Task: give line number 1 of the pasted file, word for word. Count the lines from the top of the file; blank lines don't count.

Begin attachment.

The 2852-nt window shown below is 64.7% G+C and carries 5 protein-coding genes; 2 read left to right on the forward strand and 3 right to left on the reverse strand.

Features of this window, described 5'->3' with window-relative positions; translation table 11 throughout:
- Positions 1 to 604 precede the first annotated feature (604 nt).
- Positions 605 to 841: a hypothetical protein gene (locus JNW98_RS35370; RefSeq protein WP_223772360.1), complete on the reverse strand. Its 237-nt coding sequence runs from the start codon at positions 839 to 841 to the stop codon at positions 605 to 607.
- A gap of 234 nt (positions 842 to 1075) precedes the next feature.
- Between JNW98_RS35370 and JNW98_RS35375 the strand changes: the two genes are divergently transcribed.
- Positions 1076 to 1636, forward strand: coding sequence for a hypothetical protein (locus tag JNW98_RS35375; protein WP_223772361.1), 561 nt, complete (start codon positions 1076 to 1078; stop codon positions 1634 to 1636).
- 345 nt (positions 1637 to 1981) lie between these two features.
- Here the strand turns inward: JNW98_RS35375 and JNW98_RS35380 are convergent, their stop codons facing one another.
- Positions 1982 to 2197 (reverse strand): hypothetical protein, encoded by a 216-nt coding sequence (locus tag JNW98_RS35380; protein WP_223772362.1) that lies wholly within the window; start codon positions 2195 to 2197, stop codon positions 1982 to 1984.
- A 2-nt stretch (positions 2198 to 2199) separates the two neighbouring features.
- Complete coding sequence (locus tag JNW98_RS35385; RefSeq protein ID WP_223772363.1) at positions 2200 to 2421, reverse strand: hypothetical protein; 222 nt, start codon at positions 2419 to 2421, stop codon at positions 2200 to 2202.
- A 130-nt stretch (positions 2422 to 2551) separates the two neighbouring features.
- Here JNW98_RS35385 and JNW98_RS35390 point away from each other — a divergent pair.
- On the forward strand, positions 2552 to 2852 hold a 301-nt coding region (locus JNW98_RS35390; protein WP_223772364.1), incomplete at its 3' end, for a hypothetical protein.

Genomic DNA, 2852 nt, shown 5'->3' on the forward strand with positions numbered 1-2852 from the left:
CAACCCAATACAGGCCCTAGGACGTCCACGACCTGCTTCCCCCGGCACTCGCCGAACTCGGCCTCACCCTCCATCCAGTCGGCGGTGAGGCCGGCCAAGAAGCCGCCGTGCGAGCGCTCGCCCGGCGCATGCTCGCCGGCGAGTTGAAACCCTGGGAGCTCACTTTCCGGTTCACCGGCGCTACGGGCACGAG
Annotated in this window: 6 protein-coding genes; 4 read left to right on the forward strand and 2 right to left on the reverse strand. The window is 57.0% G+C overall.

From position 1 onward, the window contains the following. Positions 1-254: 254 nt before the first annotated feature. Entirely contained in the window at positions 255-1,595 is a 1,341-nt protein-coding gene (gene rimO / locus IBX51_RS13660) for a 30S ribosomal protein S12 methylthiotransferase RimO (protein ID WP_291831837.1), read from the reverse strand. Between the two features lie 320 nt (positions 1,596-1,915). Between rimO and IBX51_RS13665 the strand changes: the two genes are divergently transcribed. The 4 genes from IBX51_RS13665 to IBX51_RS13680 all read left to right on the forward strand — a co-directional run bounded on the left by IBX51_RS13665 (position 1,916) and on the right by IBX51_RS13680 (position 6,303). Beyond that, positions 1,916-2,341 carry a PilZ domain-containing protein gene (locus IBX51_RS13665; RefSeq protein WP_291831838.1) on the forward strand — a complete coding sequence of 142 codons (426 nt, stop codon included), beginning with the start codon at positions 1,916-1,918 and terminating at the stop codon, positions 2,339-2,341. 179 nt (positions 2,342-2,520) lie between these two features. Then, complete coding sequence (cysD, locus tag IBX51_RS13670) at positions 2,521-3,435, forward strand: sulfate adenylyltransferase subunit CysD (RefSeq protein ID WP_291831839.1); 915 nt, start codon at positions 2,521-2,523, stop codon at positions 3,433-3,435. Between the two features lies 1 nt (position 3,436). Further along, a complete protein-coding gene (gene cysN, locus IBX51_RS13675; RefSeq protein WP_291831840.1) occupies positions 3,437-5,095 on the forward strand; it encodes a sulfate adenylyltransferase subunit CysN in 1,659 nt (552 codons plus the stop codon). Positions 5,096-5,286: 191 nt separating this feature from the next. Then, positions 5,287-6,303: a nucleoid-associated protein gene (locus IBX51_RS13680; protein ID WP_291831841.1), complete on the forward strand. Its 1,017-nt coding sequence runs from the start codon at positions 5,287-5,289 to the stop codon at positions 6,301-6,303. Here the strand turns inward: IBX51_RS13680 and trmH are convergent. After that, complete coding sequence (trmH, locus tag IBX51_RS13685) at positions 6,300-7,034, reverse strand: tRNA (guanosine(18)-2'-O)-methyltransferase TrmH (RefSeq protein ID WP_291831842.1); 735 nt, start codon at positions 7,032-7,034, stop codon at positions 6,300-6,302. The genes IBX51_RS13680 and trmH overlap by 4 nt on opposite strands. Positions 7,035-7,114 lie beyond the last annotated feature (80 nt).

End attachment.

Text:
The 2852-nt window shown below is 64.7% G+C and carries 5 protein-coding genes; 2 read left to right on the forward strand and 3 right to left on the reverse strand.